While the field is still in its infancy, there have been a number of recent developments that have helped. For example, the discovery of naturally occurring gravitational waves (GWSs) by LIGO scientists in 2016, which both confirmed a prediction made by Einstein a century ago and proves that the basis for the warp drive exists in nature.
As Agnew indicated, this is perhaps the most significant development, but not the only one:
"In the past 5-10 years or so, there has been a lot of excellent progress along the lines of predicting the anticipated effects of the drive, determining how one might bring it into existence, reinforcing fundamental assumptions and concepts, and, my personal favorite, ways to test the theory in a laboratory.
The LIGO discovery a few years back was, in my opinion, a huge leap forward in science, since it proved, experimentally, that spacetime can 'warp' and bend in the presence of enormous gravitational fields, and this is propagated out across the Universe in a way that we can measure. Before, there was an understanding that this was likely the case, thanks to Einstein, but we know for certain now."
Since the system relies on the expansion and compression of spacetime, said Agnew, this discovery demonstrated that some of these effects occur naturally.
"Now that we know the effect is real, the next question, in my mind, is, 'how do we study it, and can we generate it ourselves in the lab?'" he added. "Obviously, something like that would be a huge investment of time and resources, but would be massively beneficial."
Of course, the Warp Drive concept requires additional support and numerous advances before experimental research will be possible. These include advances in terms of the theoretical framework as well as technological advancements.
If these are treated as "bite-size" problems instead of one massive challenge, said Agnew, then progress is sure to be made:
"In essence, what is needed for a warp drive is a way to expand and contract spacetime at will, and in a local manner, such as around a small object or ship. We know for certain that very high energy densities, in the form of EM fields or mass, for example, can cause curvature in spacetime. It takes enormous amounts to do so, however, with our current analysis of the problem.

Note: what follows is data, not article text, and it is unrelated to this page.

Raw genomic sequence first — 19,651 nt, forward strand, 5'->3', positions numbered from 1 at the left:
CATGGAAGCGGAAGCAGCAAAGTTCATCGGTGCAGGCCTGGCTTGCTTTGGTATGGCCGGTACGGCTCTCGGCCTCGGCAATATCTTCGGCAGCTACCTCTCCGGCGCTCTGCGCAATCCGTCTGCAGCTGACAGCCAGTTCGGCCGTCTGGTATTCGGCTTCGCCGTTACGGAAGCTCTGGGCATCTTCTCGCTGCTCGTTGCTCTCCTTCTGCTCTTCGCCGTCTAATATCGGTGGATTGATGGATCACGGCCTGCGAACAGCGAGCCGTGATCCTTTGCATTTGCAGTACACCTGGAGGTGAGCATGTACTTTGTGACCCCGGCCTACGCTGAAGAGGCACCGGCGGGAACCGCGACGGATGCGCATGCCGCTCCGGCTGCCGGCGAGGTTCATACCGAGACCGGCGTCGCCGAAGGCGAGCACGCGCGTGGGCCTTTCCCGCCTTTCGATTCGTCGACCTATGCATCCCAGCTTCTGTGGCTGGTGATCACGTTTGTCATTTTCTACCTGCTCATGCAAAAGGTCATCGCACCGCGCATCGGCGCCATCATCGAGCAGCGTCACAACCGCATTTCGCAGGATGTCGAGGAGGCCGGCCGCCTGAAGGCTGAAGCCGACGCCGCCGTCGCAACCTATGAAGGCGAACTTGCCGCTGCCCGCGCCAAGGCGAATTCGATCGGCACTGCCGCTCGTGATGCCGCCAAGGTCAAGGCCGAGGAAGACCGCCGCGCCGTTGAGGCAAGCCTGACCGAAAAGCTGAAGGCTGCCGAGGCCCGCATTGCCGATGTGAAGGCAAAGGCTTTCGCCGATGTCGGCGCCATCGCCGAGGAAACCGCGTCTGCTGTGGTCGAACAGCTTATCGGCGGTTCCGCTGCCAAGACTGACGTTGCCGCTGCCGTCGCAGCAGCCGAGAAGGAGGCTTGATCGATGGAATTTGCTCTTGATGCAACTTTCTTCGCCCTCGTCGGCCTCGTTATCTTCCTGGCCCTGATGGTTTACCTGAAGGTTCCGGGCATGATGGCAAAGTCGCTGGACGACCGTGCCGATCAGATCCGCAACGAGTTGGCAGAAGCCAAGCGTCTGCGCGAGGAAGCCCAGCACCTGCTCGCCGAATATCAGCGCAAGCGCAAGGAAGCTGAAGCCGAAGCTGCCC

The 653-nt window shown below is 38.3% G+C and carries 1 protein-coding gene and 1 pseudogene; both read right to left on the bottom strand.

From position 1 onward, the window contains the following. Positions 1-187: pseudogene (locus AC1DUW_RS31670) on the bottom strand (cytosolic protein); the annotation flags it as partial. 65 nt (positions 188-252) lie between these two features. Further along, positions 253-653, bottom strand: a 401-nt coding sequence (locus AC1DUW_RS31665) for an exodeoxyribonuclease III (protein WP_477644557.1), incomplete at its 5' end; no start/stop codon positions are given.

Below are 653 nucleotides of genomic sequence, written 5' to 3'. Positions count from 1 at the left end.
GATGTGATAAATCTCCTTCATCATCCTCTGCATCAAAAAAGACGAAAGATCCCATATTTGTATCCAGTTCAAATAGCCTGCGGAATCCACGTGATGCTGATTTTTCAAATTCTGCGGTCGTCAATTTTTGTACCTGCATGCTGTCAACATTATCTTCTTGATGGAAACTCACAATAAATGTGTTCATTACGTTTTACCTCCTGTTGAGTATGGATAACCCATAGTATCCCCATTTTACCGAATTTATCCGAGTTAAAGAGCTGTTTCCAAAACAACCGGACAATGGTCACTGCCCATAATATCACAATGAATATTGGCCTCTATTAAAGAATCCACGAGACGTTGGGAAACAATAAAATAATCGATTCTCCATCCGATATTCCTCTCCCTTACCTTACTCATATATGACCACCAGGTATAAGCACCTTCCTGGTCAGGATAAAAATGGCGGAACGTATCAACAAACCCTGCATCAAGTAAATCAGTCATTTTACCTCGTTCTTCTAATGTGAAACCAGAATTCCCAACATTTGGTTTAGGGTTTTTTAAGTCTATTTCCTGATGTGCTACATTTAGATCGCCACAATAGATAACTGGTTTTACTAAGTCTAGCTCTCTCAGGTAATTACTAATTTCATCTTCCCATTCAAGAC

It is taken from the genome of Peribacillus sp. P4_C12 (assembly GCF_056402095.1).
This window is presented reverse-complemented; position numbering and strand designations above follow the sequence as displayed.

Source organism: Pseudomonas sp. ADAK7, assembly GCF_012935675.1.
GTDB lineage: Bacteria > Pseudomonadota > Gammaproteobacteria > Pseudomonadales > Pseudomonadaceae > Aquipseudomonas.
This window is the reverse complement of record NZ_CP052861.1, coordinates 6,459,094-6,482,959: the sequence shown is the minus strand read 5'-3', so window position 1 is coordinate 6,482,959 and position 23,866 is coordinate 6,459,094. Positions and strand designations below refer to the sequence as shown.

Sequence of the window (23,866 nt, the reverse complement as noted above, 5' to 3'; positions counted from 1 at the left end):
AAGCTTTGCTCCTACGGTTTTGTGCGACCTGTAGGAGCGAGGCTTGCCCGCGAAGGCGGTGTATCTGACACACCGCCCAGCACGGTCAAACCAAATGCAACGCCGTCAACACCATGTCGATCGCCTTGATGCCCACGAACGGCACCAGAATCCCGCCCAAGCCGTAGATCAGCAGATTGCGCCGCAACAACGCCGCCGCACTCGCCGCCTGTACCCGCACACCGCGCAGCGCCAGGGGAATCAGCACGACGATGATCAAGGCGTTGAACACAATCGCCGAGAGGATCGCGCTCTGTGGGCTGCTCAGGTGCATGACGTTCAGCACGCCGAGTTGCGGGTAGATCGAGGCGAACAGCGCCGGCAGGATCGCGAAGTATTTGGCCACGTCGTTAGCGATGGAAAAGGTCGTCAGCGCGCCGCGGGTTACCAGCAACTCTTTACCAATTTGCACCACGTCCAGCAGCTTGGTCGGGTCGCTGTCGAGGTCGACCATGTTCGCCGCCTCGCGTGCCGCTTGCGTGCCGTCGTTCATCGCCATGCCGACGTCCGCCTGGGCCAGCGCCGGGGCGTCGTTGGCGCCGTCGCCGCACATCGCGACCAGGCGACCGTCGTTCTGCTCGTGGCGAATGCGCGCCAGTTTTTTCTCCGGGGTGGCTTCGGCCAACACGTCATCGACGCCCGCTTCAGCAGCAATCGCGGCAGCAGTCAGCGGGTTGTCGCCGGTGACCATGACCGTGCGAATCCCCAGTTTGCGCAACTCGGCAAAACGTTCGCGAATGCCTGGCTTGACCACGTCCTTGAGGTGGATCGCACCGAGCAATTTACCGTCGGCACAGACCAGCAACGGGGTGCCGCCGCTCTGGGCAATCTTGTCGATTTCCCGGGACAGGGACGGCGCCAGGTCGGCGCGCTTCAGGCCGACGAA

On the flipside, the technical areas should try to refine the equipment and process as much as possible, making these high energy densities more plausible. I believe there is a chance that once the effect can be duplicated on a lab scale, it will lead to a much deeper understanding of how gravity works, and may open the door to some as-yet-undiscovered theories or loopholes.
I suppose to summarize, the biggest hurdle is the energy, and with that comes technological hurdles, needing bigger EM fields, more sensitive equipment, etc."
The sheer amount of positive and negative energy needed to create a warp bubble remains the biggest challenge associated with Alcubierre's concept. Currently, scientists believe that the only way to maintain the negative energy density required to produce the bubble is through exotic matter. Scientists also estimate that the total energy requirement would be equivalent to the mass of Jupiter.
However, this represents a significant drop from earlier energy estimates, which claimed that it would take an energy mass equivalent to the entire Universe. Nevertheless, a Jupiter-mass amount of exotic matter is still prohibitively large. In this respect, significant progress still needs to be made to scale the energy requirements down to something more realistic.
The only foreseeable way to do this is through further advances in quantum physics, quantum mechanics and metamaterials, says Agnew. As for the technical side of things, further progress will need to be made in the creation of superconductors, interferometers, and magnetic generators. And of course, there's the issue of funding, which is always a challenge when it comes to concepts that are deemed to be "out there".
But as Agnew states, that's not an insurmountable challenge. Considering the progress that has been made so far, there are reason to be positive about the future:
"The theory has borne out thus far that it is well worth pursuing, and it is easier now than before to provide evidence that it is legitimate. In terms of justifications for allocation of resources, it is not hard to see that the ability to explore beyond our Solar System, even beyond our Galaxy, would be an enormous leap for mankind. And the growth in technology resulting from pushing the bounds of research would certainly be beneficial."
Like avionics, nuclear research, space exploration, electric cars, and reusable rocket boosters, the Alcubierre Warp Drive seems destined to be one of those concepts that will have to fight its way uphill. But if these other historical cases are any indication, eventually it may pass a point of no return and suddenly seem entirely possible!
And given our growing preoccupation with exoplanets (another exploding field of astronomy), there is no shortage of people hoping to send missions to nearby stars to search for potentially habitable planets. And as the aforementioned examples certainly demonstrate, sometimes, all that's needed to get the ball rolling is a good push…